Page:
Only God knows these answers.  But let’s remember His words to Jesus, though they are prophetic words found in the Psalms, for after Jesus was crucified:  “Sit at my right hand until I have made your enemies a footstool for your feet.”  The Aztecs were worshipers of many false gods, and certainly not worshipers of Jesus.  The Aztecs had descended from Noah just as everyone else had, and had given up the real God for false gods.  They sacrificed men by the tens of thousands atop their pagan pyramids, to the Sun, and to other gods.  The Spanish, with whatever terrible faults they may have possessed, were a people who knew of Jesus and believed in Him.  And their Spanish rulers acknowledged Him also. 

 God was apparently against the Aztec culture, against what the Aztec Empire and its people had let themselves become.  That much the Christian believer can know by default – God, who determines the course of history, let a large world empire be destroyed by a puny but daring force of people who acknowledged His son Jesus as Lord.  And what many people may never have heard is that, according to chroniclers from Europe who were able to talk to the older Aztecs who had lived before the Spanish came, God let the Aztecs know that something momentous, probably bad from their viewpoint, was coming their way.


Here is a list of signs and omens the Aztecs saw as recorded by Spanish chronicler and Franciscan priest Bernadino de Sahagan, in about 1528 A.D.:


1)                            About 10 years before the arrival of Cortes, a column of fire began to appear to the East at night.  It was wide at the base and narrower at the top.  It was stationary.  It began at about midnight and burned until daybreak.  It did so each night.  It did so for a full year, then it stopped.  They did not understand it, but they knew it was a powerful sign. 


                   {We can remember that God did lead ancient Israel as a pillar of cloud by day, and a column of fire at night for about 40 years. Deeds of God author}


2)                            A great temple called the Temple of Hitzilopochtli suddenly and unexplainedly caught fire.  But when they rushed to fight the fire, it was reported that water thrown upon the blaze acted like an accelerant, causing it to burn faster. 


                   {If you read the deeds God worked through Elijah and Elisha you come across an instance where God's heaven-sent fire licked up both the sacrifice and the water that had been poured onto it beforehand - this was done to shame the Baal worshipper priests, who could not get a fire to start, even on a pile of dry wood, when they appealed to their false God Baal. Deeds of God author}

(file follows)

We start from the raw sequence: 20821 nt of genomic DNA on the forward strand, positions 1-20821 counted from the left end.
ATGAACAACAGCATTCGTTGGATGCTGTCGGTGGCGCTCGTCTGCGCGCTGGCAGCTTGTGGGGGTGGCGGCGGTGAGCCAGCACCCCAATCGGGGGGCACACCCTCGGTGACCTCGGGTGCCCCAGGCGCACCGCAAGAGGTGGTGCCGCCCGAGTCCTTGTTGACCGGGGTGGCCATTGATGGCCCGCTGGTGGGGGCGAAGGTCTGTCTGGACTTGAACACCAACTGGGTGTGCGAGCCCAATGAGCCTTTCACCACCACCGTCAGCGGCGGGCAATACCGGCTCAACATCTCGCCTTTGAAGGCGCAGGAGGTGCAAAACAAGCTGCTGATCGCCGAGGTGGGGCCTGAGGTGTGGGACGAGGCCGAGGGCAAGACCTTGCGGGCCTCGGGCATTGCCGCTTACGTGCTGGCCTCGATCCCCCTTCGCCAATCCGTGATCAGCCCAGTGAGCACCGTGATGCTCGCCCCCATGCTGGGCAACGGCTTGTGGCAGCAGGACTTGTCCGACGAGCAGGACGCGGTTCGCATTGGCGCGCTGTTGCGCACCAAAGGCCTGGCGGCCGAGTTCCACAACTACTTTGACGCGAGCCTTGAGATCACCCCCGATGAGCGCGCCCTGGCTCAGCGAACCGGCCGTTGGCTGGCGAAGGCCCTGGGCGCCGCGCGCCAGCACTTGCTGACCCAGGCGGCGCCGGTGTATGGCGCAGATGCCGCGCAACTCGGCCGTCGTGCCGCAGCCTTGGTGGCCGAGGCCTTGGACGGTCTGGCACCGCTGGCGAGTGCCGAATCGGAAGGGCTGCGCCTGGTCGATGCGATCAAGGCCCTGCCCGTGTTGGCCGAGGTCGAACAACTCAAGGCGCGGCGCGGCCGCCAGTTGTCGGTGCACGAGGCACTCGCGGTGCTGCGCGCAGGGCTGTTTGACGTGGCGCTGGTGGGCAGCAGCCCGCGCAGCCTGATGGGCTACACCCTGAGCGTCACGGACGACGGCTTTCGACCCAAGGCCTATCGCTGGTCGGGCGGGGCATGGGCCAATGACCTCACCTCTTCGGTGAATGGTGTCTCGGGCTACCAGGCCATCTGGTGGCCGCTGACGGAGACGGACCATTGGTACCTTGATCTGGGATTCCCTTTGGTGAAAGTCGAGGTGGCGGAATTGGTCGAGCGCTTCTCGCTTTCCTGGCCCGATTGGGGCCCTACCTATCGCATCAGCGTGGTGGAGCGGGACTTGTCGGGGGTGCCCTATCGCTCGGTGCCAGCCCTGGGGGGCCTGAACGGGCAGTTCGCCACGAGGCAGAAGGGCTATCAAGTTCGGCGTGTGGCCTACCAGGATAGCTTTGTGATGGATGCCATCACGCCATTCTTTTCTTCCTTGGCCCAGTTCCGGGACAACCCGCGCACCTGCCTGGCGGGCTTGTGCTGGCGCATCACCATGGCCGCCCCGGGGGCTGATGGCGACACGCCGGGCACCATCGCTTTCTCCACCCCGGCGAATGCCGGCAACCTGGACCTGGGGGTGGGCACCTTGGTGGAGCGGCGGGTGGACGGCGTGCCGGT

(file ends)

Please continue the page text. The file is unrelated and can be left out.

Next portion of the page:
3)                            The Temple of Xiuhtecuhtli, built of straw, was struck by lightening from a lightly clouded and drizzling sky, and it burned down.  No thunder was heard.  The people felt that this was a blow delivered by the Sun, and that the Sun must be unhappy.


4)                        Blazing objects moving in groups of 3 swept through the sky, traveling from West to East, and throwing off a large trail of sparks in a visually impressive way.


5)                            The winds began to furiously lash the lake next to the city, causing its water to froth and bubble, and by their report, to boil.  The waves striking against lake side houses caused the houses to collapse. 


                  {We can assume that these people knew what an ordinary wind and an ordinary storm were, since they lived in a nation sometimes struck by hurricanes! Deeds of God author}


6)                            The ghostlike voice of a woman began to be heard in their city streets at times during the night.  She would say “My children, we must flee from this city!”,or sometimes “My children, where shall I take you?”


7)                            Perhaps strangest of all, a bird was caught by fisherman, and brought to the rulers because it was so very strange that none like it had ever been seen.  It was ash grey in color and described as looking like a heron.  But on top of the crown of it’s head was a strange whorl shaped feature, the center of which was like a mirror. In this mirror could be seen the stars of the night sky at times, and at other times, a distant scene:  A plain, where a strangely dressed army of men riding beasts which looked like deer attacked another army of more normal looking soldiers.  (The Aztecs did not know the horse, and were very impressed and frightened by them when the Spanish appeared, later, mounted on horse back).  The Aztec sources said that this bird simply vanished in front of the Emperor and his court one day.